First and Last Name/s of Presenters

Jacqueline NoftleFollow

Mentor/s

Professor Joshua Lander & Professor Matthew Moran

Participation Type

Poster

Abstract

Background:There is a general consensus in the literature that exercise in several forms is beneficial for individuals with Parkinson’s Disease (PD) patients. There are multiple factors that may determine exercise behavior in this population. This study focuses on three questions: Is exercise recommended as a primary treatment of PD by physicians? Are exercise facilities accessible? Do individuals have a support system to carry out exercise programs?

Objective:The purpose of this study is to determine if PD patients are prescribed exercise by their primary care physician, evaluate barriers PD patients endure in order to complete exercise prescriptions, and determine PD patient’s support system needed to maintain exercise.

Methods: Six PD patients participated in the study. Each participant completed a survey that included a series of questions about their exercise prescription, exercise behavior, barriers to exercise, and support structure.

Results:Trends were deduced from survey responses. Fifty percent (50%) of the participants were not given specific recommendations for exercise in general, 67% of the participants were not given specific recommendations for exercise duration, and 50% of the participants reported no specific exercise mode recommendations. Sixty-seven percent (67%) of the participants were not referred to an exercise professional. Eighty-three percent (83%) report support from their family member or spouse. Sixty-seven percent (67%) reported that understanding the benefits of exercise for PD patients may help for maintenance of an exercise routine. 50% of participants report that they are unsure what exercises to do.

Observations: According to our preliminary data, only half of our subjects received exercise recommendation from their physicians. Half of our study population reported difficulty with exercise selection. Participants reported high family support and exercise accessibility, yet, seek education for specific exercise recommendations, guidance and sources of motivation. There appears to be a need for exercise education and guidance for individuals with PD.

College and Major available

Exercise Science UG

Course Name and Number, Professor Name

Independent Research in Exercise Science, EX 398-IB, Dr. Lander

Location

Digital Commons

Start Day/Time

4-24-2020 2:00 PM

End Day/Time

4-24-2020 4:00 PM

Students' Information

Jacqueline Noftle, Exercise Science, Class of 2020.

Honorable Mention, Most Scholarly Impact or Potential 2020 award.

Comments

This is a narrated presentation (approximately 6 min., 48 sec.)

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Apr 24th, 2:00 PM Apr 24th, 4:00 PM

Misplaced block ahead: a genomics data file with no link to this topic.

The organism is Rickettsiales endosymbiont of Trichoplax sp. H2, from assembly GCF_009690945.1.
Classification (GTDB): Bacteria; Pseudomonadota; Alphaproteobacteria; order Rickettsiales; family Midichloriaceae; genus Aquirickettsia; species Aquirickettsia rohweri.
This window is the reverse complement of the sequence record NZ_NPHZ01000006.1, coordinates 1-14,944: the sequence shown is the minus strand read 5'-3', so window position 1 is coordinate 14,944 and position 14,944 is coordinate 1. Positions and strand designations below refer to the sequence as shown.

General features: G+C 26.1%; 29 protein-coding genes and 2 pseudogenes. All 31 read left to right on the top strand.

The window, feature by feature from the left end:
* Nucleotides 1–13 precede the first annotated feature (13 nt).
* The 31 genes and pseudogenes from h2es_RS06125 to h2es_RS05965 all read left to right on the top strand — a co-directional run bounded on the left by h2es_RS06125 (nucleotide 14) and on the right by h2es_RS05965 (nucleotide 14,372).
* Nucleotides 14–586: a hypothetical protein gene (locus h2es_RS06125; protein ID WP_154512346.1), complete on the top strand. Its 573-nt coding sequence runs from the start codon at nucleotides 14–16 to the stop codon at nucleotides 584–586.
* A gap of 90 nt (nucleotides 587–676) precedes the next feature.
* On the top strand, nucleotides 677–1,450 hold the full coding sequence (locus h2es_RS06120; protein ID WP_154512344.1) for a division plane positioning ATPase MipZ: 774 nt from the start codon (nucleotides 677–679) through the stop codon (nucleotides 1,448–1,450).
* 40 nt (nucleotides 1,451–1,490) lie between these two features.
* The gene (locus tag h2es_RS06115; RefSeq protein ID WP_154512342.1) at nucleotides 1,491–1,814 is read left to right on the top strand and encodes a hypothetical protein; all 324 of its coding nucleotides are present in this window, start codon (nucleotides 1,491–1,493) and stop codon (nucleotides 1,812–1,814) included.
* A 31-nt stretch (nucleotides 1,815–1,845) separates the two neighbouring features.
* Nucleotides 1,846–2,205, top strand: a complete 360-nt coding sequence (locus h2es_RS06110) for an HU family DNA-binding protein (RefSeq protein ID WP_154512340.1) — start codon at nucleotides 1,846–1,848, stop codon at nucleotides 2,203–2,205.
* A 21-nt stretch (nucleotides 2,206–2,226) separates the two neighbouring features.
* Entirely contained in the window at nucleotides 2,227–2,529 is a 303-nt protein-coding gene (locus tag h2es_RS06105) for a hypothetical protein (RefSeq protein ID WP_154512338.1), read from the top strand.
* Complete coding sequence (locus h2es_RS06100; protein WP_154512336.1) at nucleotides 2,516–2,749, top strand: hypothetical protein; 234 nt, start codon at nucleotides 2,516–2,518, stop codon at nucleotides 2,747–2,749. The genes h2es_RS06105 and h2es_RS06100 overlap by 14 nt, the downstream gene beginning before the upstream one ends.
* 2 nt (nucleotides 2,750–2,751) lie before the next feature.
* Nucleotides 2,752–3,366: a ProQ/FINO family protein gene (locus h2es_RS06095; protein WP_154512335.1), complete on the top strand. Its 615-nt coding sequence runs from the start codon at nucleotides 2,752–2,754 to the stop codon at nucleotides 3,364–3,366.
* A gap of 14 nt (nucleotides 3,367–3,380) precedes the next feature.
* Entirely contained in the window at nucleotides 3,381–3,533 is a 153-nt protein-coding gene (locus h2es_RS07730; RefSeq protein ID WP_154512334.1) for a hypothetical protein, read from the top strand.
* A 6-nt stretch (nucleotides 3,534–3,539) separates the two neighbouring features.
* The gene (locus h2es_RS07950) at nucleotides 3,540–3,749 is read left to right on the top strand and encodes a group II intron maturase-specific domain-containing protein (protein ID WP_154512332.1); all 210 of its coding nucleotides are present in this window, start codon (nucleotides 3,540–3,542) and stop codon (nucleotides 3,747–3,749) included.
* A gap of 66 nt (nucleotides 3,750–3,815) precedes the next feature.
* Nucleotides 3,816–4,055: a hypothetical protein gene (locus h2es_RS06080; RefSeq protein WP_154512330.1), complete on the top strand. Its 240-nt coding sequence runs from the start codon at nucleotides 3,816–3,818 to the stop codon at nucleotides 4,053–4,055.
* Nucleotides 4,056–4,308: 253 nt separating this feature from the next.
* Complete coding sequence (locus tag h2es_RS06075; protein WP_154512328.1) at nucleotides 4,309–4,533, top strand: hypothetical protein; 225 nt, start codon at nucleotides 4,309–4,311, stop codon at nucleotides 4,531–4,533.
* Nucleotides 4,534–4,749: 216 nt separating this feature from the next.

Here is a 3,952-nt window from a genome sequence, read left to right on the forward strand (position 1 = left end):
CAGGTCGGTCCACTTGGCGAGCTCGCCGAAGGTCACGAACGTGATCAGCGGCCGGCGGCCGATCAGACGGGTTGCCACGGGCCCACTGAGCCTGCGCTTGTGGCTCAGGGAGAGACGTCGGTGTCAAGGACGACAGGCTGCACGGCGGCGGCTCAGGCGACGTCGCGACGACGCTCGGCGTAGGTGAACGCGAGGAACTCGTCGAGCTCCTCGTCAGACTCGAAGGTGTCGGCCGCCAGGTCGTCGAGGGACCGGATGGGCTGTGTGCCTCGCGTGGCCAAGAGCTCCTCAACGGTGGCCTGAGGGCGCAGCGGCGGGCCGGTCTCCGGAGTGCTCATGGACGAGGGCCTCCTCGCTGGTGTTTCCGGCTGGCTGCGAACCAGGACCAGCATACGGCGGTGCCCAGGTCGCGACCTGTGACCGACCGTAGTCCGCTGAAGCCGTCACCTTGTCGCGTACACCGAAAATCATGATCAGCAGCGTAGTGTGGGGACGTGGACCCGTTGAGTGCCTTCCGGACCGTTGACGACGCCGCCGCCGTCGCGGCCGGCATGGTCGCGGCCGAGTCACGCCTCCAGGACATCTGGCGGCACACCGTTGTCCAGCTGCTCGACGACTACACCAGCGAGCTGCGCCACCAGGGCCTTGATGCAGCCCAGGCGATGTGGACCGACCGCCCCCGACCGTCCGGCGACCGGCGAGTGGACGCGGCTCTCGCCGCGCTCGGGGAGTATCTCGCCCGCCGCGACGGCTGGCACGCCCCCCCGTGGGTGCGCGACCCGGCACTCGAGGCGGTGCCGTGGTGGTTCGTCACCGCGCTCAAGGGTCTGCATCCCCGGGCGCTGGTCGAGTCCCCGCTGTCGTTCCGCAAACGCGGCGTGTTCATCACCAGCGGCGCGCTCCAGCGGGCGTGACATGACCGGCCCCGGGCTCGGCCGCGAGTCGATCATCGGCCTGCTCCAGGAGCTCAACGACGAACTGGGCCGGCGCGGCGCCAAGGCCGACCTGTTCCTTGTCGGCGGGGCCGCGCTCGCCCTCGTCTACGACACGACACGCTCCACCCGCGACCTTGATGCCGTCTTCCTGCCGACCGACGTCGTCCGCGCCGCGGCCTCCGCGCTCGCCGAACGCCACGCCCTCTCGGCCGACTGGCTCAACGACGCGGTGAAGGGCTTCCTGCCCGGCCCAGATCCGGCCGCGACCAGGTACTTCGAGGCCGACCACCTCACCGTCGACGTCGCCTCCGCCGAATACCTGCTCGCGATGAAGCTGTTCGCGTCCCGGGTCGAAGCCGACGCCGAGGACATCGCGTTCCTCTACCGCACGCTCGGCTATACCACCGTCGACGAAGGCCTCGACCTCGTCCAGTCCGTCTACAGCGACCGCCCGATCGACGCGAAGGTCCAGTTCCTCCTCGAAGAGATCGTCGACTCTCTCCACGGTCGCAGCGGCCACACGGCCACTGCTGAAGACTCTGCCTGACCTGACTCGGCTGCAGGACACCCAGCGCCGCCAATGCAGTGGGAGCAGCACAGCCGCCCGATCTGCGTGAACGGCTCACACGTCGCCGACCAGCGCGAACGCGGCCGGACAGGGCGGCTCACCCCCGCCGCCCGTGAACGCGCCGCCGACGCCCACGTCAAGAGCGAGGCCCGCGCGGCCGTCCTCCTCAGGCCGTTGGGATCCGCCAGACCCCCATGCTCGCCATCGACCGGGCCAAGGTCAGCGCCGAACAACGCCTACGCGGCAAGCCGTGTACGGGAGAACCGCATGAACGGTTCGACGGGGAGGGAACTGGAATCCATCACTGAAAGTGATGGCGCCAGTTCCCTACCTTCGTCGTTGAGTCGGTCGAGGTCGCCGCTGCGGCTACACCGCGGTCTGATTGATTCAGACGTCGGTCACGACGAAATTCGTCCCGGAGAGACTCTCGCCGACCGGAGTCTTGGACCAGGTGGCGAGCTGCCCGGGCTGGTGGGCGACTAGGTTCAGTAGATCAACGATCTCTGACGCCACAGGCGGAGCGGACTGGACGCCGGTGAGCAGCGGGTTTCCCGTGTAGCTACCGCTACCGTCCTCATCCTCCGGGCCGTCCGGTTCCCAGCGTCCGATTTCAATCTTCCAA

Exercise Prescription and Behavior in People with Parkinson's Disease

Digital Commons

Background:There is a general consensus in the literature that exercise in several forms is beneficial for individuals with Parkinson’s Disease (PD) patients. There are multiple factors that may determine exercise behavior in this population. This study focuses on three questions: Is exercise recommended as a primary treatment of PD by physicians? Are exercise facilities accessible? Do individuals have a support system to carry out exercise programs?

Objective:The purpose of this study is to determine if PD patients are prescribed exercise by their primary care physician, evaluate barriers PD patients endure in order to complete exercise prescriptions, and determine PD patient’s support system needed to maintain exercise.

Methods: Six PD patients participated in the study. Each participant completed a survey that included a series of questions about their exercise prescription, exercise behavior, barriers to exercise, and support structure.

Results:Trends were deduced from survey responses. Fifty percent (50%) of the participants were not given specific recommendations for exercise in general, 67% of the participants were not given specific recommendations for exercise duration, and 50% of the participants reported no specific exercise mode recommendations. Sixty-seven percent (67%) of the participants were not referred to an exercise professional. Eighty-three percent (83%) report support from their family member or spouse. Sixty-seven percent (67%) reported that understanding the benefits of exercise for PD patients may help for maintenance of an exercise routine. 50% of participants report that they are unsure what exercises to do.

Observations: According to our preliminary data, only half of our subjects received exercise recommendation from their physicians. Half of our study population reported difficulty with exercise selection. Participants reported high family support and exercise accessibility, yet, seek education for specific exercise recommendations, guidance and sources of motivation. There appears to be a need for exercise education and guidance for individuals with PD.